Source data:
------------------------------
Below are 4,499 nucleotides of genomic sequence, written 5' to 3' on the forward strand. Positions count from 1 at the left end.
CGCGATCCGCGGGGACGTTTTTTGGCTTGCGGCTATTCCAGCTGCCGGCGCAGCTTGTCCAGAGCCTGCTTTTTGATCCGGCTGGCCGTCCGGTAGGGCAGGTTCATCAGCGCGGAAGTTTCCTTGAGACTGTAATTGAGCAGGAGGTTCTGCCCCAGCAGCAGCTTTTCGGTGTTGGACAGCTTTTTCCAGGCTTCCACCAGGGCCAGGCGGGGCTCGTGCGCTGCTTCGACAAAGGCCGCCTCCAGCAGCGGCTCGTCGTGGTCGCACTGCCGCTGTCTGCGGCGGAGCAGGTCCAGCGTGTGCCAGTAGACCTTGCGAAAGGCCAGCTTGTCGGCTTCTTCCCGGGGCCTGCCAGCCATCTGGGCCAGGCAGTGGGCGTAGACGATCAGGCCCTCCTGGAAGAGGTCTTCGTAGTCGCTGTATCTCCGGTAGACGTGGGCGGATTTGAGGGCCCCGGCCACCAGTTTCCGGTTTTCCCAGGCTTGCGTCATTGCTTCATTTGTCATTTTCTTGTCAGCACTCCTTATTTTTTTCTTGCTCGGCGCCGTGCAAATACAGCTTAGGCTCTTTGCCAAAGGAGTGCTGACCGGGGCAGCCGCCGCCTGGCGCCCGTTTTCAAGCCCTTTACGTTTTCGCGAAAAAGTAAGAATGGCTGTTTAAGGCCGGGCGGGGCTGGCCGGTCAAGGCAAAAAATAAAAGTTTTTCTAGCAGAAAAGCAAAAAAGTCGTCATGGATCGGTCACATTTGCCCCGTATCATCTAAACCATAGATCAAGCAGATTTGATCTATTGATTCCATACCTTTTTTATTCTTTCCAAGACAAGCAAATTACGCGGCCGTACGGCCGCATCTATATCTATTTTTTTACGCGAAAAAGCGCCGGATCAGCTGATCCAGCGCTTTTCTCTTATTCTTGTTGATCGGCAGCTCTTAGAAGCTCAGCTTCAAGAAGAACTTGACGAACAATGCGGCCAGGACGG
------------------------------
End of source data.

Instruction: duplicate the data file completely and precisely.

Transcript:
Below are 4,499 nucleotides of genomic sequence, written 5' to 3' on the forward strand. Positions count from 1 at the left end.
CGCGATCCGCGGGGACGTTTTTTGGCTTGCGGCTATTCCAGCTGCCGGCGCAGCTTGTCCAGAGCCTGCTTTTTGATCCGGCTGGCCGTCCGGTAGGGCAGGTTCATCAGCGCGGAAGTTTCCTTGAGACTGTAATTGAGCAGGAGGTTCTGCCCCAGCAGCAGCTTTTCGGTGTTGGACAGCTTTTTCCAGGCTTCCACCAGGGCCAGGCGGGGCTCGTGCGCTGCTTCGACAAAGGCCGCCTCCAGCAGCGGCTCGTCGTGGTCGCACTGCCGCTGTCTGCGGCGGAGCAGGTCCAGCGTGTGCCAGTAGACCTTGCGAAAGGCCAGCTTGTCGGCTTCTTCCCGGGGCCTGCCAGCCATCTGGGCCAGGCAGTGGGCGTAGACGATCAGGCCCTCCTGGAAGAGGTCTTCGTAGTCGCTGTATCTCCGGTAGACGTGGGCGGATTTGAGGGCCCCGGCCACCAGTTTCCGGTTTTCCCAGGCTTGCGTCATTGCTTCATTTGTCATTTTCTTGTCAGCACTCCTTATTTTTTTCTTGCTCGGCGCCGTGCAAATACAGCTTAGGCTCTTTGCCAAAGGAGTGCTGACCGGGGCAGCCGCCGCCTGGCGCCCGTTTTCAAGCCCTTTACGTTTTCGCGAAAAAGTAAGAATGGCTGTTTAAGGCCGGGCGGGGCTGGCCGGTCAAGGCAAAAAATAAAAGTTTTTCTAGCAGAAAAGCAAAAAAGTCGTCATGGATCGGTCACATTTGCCCCGTATCATCTAAACCATAGATCAAGCAGATTTGATCTATTGATTCCATACCTTTTTTATTCTTTCCAAGACAAGCAAATTACGCGGCCGTACGGCCGCATCTATATCTATTTTTTTACGCGAAAAAGCGCCGGATCAGCTGATCCAGCGCTTTTCTCTTATTCTTGTTGATCGGCAGCTCTTAGAAGCTCAGCTTCAAGAAGAACTTGACGAACAATGCGGCCAGGACGG